For anyone that’s been in sales, tech or otherwise, a frequently used demand generation tactic is something that a colleague of mine once called the “Steak & Commercial”. Customers and prospects are invited to a free steak lunch in exchange for listening to the latest sales and marketing pitch. Ultimately the goal is to uncover new sales opportunities by exposing a product’s value propositions to potential influencers and decision-makers.
Over the course of my career I have participated in, and presented at a number of these type of events. While the reception of the events tend to be positive, certainly from a vanity metrics point of view, I question how much real value is generated by these events.
Let’s first determine what “value” means. For the vendor, the value is in the number of new opportunities that are generated and the resulting growth of the pipeline. One might argue that there is “soft” value to be gained, such as increasing customer touch points and thus increasing customer intimacy. However I would contend that the purpose behind relationship-building activities is to drive sales, now or in the future, and therefore only hard metrics matter. Continue reading
A topic that I’ve been focusing on as of late is the shift in behavior of enterprise buyers. It all started from a conversation I had with Greg Ferro where he brought up the notion that we now transact in a “post information scarcity” business environment. Buyers today have access to a multitude of data, analysis, and feedback regarding the solution they are investigating. Today’s buyers often know a heck of a lot more about the vendor and competitive offerings than the vendor’s own sales organization. In the post information scarcity world, it is increasingly challenging for enterprise sales reps to get time with their buyers. Why would prospects meet with you if they can learn everything about you and your competitors on their own? This has led me to give a few talks to sales reps on selling differently. In fact, the operative word should be “innovating”, rather than “selling”.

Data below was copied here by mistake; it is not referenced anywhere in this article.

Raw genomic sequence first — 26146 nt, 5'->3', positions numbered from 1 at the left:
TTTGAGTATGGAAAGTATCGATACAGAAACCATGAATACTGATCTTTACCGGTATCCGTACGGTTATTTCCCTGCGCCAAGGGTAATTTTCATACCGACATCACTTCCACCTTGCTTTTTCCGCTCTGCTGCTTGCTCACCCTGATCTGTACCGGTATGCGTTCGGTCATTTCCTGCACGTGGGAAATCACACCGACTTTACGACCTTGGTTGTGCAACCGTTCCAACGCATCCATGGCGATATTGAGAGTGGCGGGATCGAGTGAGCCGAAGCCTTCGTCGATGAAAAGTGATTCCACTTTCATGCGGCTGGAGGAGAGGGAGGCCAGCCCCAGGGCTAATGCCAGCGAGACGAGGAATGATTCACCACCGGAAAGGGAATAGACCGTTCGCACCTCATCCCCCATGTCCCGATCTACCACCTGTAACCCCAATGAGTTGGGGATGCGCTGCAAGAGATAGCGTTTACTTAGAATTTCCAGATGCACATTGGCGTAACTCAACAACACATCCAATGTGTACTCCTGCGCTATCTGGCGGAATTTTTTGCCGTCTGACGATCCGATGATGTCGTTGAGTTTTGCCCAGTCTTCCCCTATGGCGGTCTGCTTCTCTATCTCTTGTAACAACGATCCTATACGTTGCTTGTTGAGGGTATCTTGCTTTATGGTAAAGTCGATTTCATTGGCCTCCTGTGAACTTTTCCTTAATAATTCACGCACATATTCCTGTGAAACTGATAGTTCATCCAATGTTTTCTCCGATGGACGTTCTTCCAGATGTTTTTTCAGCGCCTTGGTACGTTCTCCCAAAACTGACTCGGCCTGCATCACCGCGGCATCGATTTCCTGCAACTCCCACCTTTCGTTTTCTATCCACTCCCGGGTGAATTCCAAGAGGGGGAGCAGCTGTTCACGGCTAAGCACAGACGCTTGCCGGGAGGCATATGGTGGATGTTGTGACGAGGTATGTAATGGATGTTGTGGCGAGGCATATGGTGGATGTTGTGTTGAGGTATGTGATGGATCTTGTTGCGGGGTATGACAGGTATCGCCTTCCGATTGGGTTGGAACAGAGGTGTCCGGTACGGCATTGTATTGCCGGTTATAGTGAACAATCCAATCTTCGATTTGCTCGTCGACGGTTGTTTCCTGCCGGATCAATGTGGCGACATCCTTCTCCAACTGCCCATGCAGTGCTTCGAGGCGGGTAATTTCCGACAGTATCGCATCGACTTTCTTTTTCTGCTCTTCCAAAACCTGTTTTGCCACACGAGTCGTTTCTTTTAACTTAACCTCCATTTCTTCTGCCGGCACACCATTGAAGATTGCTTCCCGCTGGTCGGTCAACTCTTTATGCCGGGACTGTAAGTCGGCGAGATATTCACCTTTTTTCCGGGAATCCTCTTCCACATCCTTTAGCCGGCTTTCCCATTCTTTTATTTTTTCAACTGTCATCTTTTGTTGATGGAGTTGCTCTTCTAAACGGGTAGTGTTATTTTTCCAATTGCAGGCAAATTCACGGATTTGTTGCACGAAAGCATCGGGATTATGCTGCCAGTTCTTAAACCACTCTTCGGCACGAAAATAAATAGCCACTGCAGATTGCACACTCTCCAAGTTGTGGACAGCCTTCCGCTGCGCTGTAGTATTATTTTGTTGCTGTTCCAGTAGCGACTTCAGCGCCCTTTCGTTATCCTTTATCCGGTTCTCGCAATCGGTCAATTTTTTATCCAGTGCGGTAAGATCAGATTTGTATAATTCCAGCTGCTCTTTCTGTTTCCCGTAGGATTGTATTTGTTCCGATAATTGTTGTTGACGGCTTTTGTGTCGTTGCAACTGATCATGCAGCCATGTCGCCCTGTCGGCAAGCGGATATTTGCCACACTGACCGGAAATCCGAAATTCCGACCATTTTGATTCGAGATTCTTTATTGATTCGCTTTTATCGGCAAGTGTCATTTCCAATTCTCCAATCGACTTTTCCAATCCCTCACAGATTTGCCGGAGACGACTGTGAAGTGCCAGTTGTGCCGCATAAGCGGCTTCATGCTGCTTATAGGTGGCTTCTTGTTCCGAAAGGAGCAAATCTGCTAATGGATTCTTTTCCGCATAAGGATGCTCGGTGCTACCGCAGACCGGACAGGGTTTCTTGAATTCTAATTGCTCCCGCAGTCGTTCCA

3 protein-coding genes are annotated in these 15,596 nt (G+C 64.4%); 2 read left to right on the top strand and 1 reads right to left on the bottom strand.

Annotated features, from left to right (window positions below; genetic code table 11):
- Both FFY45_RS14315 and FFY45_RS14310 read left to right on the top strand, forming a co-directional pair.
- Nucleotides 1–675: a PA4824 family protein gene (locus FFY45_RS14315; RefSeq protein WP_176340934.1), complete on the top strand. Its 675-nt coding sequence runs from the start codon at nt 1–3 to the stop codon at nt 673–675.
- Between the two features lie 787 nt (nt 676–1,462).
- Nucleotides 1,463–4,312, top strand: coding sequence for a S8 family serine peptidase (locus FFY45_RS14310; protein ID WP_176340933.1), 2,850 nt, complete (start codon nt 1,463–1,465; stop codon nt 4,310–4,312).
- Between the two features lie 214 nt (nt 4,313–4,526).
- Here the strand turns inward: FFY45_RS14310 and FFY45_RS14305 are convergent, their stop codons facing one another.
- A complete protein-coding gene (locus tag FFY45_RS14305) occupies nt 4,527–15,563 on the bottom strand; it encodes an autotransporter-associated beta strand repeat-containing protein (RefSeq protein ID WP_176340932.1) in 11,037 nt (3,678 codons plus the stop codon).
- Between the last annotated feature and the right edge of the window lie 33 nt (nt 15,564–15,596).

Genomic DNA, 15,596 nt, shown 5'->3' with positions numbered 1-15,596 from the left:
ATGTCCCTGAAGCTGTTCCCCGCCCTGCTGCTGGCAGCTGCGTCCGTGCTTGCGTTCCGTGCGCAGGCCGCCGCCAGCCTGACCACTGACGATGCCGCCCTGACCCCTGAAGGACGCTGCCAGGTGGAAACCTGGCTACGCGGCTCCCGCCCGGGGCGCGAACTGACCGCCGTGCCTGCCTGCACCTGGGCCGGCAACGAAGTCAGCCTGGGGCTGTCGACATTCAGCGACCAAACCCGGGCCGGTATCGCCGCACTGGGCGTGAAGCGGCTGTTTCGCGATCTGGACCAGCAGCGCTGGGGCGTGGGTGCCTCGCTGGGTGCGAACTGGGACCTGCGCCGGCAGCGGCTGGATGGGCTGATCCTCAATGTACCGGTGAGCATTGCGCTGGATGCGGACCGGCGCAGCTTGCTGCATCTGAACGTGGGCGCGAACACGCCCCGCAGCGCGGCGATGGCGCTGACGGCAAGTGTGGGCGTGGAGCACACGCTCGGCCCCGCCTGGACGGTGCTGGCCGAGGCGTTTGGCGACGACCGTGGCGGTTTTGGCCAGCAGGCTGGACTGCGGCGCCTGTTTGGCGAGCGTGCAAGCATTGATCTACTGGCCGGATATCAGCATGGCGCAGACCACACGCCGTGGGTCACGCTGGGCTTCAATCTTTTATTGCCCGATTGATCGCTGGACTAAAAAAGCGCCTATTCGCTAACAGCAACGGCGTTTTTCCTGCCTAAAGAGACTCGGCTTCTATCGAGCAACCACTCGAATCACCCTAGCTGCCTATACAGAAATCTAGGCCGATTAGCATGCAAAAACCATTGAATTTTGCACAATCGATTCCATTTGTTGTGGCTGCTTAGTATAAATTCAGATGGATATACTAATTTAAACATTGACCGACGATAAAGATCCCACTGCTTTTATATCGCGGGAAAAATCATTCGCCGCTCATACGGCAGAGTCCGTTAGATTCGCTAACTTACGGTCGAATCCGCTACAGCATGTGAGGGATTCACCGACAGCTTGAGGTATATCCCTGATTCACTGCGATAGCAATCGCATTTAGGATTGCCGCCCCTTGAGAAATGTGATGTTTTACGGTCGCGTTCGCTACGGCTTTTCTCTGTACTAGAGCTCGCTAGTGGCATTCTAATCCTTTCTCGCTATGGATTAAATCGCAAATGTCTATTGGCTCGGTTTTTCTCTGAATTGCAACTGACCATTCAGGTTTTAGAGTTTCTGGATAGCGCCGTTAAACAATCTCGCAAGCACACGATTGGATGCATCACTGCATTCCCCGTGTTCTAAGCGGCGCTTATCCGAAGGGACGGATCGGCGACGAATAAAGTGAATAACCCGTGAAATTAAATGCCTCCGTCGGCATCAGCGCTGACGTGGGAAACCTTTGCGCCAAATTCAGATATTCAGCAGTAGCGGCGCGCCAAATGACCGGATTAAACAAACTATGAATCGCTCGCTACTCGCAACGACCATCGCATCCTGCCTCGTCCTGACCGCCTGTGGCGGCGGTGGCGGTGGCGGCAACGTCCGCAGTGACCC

(source: Mimi & Eunice)
The approach I recommend consists of three core concepts which I’ll describe below. Continue reading
… of time between posts. Life has been a tad busy between b-school, relocating from London back to San Francisco, and new job(s). I hope to start getting my thoughts down on a more regular basis.
This is part 2 of my analysis of the data collected from a survey I conducted a few weeks ago. Last week I published the survey results in the form of an infographic. Part 1 of my analysis was published in a blog post earlier this week. Continue reading
This is the follow up to the developer survey I conducted a few weeks back. Last week I published the survey results in the form of an infographic. Today I’d like to share my analysis of the data collected.
Forty-one survey participants were asked about the marketing activities that they have pursued in the past, as well as the marketing activities that they intend to pursue in the future. Of the 41 survey participants, 34 have previously released a mobile app and only 16 (47%) pursued marketing activities when their mobile app was released. The ratio of marketing versus no marketing within different app price points is shown below.